A crunchy stirfry in layers

This is a very, very unscientific and a made-up-on-the-spot recipe that resulted in a meal both nutritious and delicious. It was unintentionally vegetarian; that’s just reflective of what was in my fridge and pantry at the time.

[For the purists’ sake: I know this is not a stirfry in the traditional sense, however some elements are stirred while others are fried and it all comes together with a stirfry-like taste in the end.]

part-way through the meal and everything is dandy

Recipe #70: Layered vegetarian stirfry. Serves 2.

You will need:
► 1 cake of crispy (fried) egg noodles, broken into manageable pieces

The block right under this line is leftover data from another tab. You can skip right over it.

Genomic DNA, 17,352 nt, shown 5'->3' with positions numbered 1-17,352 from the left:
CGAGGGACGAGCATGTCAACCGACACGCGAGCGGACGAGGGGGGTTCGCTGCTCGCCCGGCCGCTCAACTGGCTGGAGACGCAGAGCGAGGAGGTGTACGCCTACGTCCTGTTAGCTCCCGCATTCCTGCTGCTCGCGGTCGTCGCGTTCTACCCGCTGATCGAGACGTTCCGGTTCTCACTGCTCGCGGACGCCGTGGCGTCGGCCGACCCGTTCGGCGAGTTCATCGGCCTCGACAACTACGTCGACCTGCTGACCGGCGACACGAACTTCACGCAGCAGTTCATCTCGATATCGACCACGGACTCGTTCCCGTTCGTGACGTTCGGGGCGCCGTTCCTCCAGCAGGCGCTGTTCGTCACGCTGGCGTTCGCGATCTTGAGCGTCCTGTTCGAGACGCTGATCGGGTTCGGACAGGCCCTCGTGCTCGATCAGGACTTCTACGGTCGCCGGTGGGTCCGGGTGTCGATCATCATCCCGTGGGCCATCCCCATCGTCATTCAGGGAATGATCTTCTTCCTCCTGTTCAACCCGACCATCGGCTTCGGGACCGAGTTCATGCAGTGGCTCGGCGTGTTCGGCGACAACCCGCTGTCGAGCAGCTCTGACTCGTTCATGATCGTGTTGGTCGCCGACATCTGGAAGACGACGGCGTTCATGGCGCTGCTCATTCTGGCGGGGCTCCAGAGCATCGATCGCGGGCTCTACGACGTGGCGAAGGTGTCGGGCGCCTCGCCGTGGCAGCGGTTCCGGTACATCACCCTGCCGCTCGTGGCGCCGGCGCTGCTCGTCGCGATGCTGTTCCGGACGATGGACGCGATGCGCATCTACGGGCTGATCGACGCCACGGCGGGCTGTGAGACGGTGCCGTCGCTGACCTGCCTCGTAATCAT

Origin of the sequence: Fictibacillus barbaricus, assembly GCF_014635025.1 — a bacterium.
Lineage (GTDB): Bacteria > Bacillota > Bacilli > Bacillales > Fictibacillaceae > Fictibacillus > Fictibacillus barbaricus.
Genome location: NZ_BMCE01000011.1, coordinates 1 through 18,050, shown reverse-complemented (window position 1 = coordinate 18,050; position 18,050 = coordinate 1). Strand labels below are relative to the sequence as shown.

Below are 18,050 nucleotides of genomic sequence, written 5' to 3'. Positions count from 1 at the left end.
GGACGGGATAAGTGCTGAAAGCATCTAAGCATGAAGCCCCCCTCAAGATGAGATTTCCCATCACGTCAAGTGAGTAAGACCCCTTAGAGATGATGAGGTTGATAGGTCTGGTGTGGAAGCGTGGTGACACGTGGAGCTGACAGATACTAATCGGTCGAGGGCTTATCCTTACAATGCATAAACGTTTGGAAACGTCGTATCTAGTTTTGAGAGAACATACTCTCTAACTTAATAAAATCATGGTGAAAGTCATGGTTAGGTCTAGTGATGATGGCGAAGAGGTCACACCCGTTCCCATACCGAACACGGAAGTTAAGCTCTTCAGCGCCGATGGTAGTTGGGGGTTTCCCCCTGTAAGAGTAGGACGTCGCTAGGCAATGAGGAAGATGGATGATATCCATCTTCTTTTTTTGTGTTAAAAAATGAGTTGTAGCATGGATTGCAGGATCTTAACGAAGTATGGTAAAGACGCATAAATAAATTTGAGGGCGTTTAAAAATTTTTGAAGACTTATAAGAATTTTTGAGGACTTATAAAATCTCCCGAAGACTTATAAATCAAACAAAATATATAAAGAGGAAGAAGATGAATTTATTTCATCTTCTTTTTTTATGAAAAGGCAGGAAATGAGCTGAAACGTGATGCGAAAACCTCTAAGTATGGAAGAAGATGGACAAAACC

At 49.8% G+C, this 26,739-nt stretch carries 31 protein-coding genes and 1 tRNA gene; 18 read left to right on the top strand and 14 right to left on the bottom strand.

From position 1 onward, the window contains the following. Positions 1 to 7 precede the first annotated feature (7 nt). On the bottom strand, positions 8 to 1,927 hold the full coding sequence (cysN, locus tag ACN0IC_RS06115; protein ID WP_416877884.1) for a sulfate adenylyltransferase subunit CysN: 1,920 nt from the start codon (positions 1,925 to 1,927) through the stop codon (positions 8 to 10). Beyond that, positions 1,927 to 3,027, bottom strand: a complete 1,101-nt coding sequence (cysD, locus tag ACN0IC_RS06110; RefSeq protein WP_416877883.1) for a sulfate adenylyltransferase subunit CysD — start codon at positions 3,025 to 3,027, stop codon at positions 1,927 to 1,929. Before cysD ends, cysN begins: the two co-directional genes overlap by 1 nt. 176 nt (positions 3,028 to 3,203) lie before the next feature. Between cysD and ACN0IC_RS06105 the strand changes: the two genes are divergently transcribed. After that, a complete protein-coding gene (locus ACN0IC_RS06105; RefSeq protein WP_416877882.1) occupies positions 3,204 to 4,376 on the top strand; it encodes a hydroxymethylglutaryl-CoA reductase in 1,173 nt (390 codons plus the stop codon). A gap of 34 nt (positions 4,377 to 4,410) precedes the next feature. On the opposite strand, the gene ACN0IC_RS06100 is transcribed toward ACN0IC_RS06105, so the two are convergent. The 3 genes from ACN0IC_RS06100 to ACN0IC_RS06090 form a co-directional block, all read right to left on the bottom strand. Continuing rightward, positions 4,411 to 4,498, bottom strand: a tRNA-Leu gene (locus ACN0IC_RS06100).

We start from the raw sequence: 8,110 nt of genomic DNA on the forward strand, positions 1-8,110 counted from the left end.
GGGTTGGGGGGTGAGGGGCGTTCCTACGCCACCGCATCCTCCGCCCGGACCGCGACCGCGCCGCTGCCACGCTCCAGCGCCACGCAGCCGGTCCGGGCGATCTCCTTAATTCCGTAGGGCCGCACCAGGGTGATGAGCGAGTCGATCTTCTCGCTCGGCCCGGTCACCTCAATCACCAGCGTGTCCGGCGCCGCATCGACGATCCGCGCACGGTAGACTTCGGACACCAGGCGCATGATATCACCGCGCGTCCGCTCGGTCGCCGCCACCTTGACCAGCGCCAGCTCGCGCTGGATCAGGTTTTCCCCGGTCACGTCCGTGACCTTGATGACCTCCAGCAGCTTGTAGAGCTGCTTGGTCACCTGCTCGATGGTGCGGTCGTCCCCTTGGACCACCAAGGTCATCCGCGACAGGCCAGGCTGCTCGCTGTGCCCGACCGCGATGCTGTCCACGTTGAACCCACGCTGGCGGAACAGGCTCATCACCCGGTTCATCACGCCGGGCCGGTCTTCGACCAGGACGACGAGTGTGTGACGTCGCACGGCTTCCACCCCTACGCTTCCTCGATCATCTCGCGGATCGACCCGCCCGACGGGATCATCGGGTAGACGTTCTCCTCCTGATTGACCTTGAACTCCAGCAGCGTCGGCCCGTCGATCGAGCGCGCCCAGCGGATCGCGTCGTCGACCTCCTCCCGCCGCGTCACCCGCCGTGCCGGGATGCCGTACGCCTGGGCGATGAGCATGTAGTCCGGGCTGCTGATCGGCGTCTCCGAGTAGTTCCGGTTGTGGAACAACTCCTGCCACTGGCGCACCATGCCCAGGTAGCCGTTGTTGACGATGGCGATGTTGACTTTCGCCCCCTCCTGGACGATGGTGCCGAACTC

► 5 snow peas, trimmed at both ends and halved lengthways
► 10 spiced baby carrots [see Recipe #71, below]
► 1 handful mung bean sprouts
► 2 spring onions, sliced finely on the diagonal
► salt
► olive oil
► 5 small Swiss brown mushrooms, sliced in half
► 1 tsp butter
► 1 small handful of coriander leaves

The sauce:
► 1 tsp sesame oil
► 2 tbsp olive oil
► 1 large clove garlic
► 1 large red chilli, finely sliced
► several scrapings of ginger [across a grater or microplane]
► 1 coriander root
► two grates of nutmeg
► a couple of splashes of dark soy sauce [I did warn you this was unscientific!]
► a good splash of soy [Kikkoman]
► ~2 tbsp mirin [this is rice wine vinegar]
► a good splash of hoisin sauce
► the juice of 1/2 a lime
► 1 heaped tsp palm sugar [or brown sugar if you don’t have palm sugar]
► ¾ tsp garam masala

Recipe #71: Spiced baby carrots.

You will need:
► 1 bunch baby carrots [choose the ones with everything attached]
► 2 star anise
► 2 dessert spoonfuls of honey
► a good pinch of salt